What is the tone of Splitting an Order (Ted Kooser)?

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eir's profile pic

eir | College Teacher | (Level 3) Adjunct Educator

Posted on

The tone of this poem is a tender one. The narrator might be anyone in or around the restaurant described by the poem but, because of the time s/he spends watching, it most likely is someone who works there.

What we know about him (or her but I’ll say he for the purpose of this analysis) is that he is moved by simple acts of love.

The poem’s message is that love provides people with dignity. While the scene of an old man, struggling to cut a sandwich, could have been a sad one, it is not. Nor is the poem just about work. The dignified way that the man’s wife “unrolls her napkin and places her spoon” makes a little ceremony out of the luncheon. While the first part of the poem concentrates on the labour, giving us details about the sandwich and work. In the final lines of the poem, we don’t see the sandwich at all, we see only the human relations built up around it.

A question to explore further, or ask your teacher: is this a Marxist poem? The poem is one poem, written as part of a larger collection, called Valentines, but it is different from most love poems because of the inclusion of work.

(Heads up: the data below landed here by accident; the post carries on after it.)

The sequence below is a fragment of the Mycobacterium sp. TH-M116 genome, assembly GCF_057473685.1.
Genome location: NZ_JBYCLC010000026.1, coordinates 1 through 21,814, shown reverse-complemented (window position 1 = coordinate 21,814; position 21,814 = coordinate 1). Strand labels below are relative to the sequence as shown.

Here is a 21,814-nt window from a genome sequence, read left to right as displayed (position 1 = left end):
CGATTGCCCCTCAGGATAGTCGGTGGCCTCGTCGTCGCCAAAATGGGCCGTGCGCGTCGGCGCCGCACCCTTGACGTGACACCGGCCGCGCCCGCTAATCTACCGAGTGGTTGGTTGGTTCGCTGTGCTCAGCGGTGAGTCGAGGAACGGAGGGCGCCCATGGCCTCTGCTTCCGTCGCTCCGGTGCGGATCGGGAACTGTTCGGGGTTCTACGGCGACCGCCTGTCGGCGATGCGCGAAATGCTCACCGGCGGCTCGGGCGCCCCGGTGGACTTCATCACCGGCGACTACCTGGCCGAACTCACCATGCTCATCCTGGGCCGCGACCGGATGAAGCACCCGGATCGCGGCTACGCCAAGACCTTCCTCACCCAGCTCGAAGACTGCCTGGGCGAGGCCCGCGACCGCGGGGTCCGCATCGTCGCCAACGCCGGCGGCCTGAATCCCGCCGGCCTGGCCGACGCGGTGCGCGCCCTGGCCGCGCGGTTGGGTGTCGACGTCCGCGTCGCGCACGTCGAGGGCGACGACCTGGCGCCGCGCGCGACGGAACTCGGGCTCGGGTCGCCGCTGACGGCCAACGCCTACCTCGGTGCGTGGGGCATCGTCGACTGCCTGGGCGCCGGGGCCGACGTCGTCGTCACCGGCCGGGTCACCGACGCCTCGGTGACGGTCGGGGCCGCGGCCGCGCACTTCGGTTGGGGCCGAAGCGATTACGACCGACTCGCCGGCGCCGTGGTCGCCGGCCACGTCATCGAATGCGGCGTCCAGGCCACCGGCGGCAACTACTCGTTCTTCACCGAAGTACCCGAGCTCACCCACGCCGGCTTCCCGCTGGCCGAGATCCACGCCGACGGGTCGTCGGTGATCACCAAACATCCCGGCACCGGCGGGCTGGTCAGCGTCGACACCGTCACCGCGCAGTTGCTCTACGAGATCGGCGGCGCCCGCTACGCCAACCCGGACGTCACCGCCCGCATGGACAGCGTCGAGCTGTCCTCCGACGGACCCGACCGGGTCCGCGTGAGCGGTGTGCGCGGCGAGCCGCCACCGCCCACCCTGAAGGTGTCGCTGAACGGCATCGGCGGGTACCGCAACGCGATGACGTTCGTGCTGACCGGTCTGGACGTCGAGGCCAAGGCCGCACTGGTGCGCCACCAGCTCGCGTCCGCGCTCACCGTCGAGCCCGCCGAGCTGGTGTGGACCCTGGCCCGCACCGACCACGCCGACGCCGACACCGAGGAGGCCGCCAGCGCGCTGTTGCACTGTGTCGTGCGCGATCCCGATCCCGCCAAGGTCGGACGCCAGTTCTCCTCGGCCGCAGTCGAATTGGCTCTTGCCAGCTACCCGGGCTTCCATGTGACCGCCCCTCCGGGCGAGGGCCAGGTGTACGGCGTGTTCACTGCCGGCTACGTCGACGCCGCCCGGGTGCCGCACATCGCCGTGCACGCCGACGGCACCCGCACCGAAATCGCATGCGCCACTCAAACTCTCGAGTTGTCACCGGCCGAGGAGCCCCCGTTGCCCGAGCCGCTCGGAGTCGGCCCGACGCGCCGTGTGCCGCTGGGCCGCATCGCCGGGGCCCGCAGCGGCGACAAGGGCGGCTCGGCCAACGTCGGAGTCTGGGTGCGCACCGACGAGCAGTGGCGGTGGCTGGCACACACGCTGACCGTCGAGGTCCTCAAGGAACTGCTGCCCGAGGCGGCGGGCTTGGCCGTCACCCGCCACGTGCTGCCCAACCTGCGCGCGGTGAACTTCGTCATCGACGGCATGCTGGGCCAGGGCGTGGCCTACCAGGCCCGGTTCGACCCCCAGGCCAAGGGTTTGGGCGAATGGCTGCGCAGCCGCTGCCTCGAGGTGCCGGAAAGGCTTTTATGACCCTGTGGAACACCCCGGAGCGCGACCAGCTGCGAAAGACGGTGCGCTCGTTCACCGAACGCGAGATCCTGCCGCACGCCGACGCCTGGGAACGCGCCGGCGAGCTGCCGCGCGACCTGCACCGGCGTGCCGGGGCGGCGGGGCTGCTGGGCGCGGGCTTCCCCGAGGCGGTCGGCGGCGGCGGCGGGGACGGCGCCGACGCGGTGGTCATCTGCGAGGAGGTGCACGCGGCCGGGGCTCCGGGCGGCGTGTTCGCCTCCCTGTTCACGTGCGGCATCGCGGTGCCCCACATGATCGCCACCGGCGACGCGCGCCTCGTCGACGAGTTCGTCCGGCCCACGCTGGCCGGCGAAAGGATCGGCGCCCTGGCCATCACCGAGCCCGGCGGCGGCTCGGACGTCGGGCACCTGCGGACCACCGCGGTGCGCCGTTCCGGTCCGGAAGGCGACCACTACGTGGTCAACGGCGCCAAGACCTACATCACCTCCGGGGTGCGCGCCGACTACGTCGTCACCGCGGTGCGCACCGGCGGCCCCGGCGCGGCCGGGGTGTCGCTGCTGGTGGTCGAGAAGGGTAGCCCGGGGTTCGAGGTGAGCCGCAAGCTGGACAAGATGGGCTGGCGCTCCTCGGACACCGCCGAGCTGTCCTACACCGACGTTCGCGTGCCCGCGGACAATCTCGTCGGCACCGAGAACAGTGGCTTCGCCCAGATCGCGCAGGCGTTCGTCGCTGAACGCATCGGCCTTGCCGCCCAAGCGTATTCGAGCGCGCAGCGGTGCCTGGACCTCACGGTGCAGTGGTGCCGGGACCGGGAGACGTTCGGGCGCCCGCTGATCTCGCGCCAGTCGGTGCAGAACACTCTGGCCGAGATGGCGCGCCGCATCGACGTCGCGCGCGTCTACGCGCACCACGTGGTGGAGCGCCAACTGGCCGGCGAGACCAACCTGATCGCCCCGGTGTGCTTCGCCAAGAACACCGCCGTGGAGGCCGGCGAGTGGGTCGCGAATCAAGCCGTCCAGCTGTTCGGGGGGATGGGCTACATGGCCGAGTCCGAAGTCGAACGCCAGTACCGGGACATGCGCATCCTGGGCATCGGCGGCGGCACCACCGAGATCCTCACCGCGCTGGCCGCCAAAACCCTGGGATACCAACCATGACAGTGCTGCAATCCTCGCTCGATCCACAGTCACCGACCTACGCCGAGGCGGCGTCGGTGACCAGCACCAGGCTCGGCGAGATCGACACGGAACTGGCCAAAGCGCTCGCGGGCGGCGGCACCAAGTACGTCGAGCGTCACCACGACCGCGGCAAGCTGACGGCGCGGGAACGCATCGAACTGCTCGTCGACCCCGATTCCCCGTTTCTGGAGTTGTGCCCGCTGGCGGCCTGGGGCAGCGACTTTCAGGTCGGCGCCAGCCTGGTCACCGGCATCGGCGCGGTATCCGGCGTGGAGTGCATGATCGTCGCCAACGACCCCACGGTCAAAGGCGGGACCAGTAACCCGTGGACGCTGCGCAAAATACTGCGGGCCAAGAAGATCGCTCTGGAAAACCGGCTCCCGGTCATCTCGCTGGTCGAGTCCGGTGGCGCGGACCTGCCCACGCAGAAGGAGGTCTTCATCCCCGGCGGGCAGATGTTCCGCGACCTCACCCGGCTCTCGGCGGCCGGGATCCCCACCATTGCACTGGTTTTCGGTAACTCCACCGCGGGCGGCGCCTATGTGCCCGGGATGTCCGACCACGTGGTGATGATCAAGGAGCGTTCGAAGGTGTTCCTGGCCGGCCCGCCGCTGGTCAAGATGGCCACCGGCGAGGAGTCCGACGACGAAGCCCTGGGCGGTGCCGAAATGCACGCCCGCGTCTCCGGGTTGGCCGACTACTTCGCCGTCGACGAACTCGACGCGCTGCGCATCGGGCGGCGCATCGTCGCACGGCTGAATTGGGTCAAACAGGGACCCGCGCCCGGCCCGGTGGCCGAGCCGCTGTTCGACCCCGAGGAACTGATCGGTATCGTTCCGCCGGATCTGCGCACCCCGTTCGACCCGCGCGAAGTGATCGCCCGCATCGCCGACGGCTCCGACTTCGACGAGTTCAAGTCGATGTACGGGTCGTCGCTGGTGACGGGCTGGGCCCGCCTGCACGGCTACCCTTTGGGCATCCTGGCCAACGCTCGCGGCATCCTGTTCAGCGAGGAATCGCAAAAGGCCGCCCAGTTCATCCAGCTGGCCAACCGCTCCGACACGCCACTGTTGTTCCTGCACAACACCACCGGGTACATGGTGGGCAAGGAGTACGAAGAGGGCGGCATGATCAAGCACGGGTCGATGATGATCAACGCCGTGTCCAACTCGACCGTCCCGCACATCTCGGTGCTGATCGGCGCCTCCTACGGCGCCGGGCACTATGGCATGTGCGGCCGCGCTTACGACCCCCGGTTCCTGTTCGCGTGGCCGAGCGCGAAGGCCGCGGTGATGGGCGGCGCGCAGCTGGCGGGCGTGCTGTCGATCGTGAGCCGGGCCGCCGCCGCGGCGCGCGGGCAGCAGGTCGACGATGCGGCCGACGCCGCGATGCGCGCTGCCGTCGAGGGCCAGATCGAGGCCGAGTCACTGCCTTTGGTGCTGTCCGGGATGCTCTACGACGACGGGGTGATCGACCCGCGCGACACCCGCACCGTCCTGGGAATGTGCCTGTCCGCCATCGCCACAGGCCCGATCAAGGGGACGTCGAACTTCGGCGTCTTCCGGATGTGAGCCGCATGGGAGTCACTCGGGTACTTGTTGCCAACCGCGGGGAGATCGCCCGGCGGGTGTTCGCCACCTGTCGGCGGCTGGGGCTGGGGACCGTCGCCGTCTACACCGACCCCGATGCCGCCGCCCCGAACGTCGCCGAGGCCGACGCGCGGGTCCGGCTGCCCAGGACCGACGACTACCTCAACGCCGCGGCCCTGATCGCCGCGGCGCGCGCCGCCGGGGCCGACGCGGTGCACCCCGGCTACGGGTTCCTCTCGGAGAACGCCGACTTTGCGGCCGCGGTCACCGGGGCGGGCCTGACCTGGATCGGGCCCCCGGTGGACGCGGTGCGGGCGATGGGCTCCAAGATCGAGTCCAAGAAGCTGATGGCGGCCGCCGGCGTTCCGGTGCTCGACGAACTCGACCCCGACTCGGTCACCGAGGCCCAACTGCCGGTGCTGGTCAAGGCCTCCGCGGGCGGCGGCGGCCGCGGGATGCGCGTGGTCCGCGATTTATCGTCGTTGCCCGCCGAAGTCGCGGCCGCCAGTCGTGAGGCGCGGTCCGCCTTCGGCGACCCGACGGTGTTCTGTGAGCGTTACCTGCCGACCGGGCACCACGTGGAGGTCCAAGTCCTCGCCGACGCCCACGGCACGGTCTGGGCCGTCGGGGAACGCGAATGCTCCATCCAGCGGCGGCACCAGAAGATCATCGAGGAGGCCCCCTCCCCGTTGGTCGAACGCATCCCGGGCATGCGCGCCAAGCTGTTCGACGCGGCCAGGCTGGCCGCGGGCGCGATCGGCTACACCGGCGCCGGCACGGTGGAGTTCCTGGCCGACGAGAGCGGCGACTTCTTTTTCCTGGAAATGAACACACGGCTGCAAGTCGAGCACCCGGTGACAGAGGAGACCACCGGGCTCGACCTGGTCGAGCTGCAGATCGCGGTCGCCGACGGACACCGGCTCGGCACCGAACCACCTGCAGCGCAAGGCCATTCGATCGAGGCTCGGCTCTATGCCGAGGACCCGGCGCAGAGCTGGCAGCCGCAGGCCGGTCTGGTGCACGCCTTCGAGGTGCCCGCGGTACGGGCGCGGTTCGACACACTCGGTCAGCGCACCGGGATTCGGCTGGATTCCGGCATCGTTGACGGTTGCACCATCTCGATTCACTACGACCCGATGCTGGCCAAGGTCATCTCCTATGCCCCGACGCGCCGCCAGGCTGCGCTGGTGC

The poem is written in blank verse with little enjambment. Both techniques allow us to stay focused on the simplicity of the emotion, conveyed.

trang5891's profile pic

trang5891 | Student, Undergraduate | (Level 2) Honors

Posted on

Can you tell me:

1. Who is the speaker and what is the occasion?
2. What is the central purpose of the poem? (When you are analyzing a poem, it usually helps if you notice the development of an idea from one stanza to the next stanza)
3. By what means does the poet achieve the purpose: Identify three elements of poetry (symbolism, metaphor, simile, personification, alliteration, rhyme, rhythm, form: sonnet, lyric, haiku)

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